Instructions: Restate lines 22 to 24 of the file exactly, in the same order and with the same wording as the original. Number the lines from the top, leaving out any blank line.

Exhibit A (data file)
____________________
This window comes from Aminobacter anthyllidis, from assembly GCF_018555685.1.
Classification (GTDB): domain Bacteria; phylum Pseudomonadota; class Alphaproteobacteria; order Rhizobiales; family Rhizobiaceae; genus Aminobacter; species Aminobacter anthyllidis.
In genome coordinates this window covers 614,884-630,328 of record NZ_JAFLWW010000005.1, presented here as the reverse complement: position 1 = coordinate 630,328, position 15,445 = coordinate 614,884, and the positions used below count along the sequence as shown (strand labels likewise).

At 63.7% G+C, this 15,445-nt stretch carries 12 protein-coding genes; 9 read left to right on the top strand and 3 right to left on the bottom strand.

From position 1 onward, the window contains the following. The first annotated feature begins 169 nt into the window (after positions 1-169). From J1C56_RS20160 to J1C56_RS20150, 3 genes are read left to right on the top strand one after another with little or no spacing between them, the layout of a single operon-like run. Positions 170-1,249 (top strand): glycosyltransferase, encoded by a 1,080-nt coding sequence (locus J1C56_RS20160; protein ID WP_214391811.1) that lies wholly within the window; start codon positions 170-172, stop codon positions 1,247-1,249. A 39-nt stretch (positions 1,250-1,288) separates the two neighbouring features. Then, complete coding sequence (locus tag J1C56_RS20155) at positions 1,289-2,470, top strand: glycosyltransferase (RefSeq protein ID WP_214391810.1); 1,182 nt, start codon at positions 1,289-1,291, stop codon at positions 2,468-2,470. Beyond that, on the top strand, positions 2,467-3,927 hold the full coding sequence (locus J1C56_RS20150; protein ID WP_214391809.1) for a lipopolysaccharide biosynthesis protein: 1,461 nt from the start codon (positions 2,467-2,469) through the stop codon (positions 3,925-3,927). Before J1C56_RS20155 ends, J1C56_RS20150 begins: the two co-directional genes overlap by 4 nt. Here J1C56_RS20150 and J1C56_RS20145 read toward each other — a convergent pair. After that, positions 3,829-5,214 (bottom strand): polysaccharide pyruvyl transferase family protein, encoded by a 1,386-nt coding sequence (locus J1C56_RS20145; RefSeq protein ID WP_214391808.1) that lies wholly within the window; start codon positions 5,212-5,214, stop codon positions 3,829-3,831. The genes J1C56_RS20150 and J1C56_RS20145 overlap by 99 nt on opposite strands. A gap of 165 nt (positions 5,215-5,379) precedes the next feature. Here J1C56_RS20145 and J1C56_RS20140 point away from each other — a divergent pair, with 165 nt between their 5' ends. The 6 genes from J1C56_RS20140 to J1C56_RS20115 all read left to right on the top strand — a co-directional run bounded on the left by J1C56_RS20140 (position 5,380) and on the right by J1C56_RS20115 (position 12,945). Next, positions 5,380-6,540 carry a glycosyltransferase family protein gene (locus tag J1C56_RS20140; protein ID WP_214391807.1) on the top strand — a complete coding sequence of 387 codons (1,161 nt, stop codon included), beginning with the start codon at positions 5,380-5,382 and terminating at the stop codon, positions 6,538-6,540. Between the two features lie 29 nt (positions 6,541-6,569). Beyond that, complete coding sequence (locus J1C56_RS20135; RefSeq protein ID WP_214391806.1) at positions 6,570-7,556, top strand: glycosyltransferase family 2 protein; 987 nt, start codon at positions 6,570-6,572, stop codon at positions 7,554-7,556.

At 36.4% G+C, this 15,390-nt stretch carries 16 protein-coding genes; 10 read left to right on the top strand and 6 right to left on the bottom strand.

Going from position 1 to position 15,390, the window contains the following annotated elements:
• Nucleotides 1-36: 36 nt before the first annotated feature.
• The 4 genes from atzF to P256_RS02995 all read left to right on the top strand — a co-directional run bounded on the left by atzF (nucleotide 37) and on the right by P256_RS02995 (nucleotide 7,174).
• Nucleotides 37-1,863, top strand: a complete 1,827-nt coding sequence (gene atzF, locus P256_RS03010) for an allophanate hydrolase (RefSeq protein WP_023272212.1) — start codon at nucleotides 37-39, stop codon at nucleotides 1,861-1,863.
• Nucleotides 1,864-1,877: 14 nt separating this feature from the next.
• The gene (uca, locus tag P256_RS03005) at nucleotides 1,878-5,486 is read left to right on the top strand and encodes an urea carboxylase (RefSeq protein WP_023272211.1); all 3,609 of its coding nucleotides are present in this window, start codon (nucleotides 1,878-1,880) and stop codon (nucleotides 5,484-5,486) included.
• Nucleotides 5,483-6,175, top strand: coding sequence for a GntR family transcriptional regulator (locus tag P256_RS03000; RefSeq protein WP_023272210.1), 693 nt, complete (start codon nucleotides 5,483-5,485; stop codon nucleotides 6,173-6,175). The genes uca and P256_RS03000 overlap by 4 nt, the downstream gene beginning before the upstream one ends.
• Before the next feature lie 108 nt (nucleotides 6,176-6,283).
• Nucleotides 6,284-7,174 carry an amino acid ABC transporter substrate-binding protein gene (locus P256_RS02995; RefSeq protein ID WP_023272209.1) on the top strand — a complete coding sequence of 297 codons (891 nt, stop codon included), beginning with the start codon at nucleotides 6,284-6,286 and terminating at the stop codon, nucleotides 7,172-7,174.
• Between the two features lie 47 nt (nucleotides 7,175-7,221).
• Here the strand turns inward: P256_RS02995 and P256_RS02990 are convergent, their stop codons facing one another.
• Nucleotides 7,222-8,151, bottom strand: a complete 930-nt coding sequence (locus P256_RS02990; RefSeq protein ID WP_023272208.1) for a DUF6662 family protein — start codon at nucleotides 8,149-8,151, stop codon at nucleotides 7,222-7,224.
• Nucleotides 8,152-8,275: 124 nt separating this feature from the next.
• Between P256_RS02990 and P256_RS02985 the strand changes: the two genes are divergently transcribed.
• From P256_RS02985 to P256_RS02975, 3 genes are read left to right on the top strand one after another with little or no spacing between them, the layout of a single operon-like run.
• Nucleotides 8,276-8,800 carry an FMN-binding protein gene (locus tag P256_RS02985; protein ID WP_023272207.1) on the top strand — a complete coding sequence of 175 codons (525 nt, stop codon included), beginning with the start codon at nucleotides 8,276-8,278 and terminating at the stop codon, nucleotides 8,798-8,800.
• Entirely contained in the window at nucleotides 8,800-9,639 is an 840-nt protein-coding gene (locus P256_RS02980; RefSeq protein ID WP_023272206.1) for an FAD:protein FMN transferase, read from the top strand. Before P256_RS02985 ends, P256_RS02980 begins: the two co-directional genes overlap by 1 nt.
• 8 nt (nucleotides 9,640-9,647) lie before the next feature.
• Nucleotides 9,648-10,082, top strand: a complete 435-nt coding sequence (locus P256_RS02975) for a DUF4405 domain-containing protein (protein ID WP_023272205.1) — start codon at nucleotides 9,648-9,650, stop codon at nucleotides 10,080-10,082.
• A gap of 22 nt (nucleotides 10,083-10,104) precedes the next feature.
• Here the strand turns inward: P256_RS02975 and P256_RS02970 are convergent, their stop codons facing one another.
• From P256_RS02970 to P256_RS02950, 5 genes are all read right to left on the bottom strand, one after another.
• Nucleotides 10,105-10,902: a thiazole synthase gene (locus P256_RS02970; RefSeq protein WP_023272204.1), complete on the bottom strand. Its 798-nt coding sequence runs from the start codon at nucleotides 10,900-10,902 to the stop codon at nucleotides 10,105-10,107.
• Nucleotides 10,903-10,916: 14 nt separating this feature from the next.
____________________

• Nucleotides 8,276-8,800 carry an FMN-binding protein gene (locus tag P256_RS02985; protein ID WP_023272207.1) on the top strand — a complete coding sequence of 175 codons (525 nt, stop codon included), beginning with the start codon at nucleotides 8,276-8,278 and terminating at the stop codon, nucleotides 8,798-8,800.
• Entirely contained in the window at nucleotides 8,800-9,639 is an 840-nt protein-coding gene (locus P256_RS02980; RefSeq protein ID WP_023272206.1) for an FAD:protein FMN transferase, read from the top strand. Before P256_RS02985 ends, P256_RS02980 begins: the two co-directional genes overlap by 1 nt.
• 8 nt (nucleotides 9,640-9,647) lie before the next feature.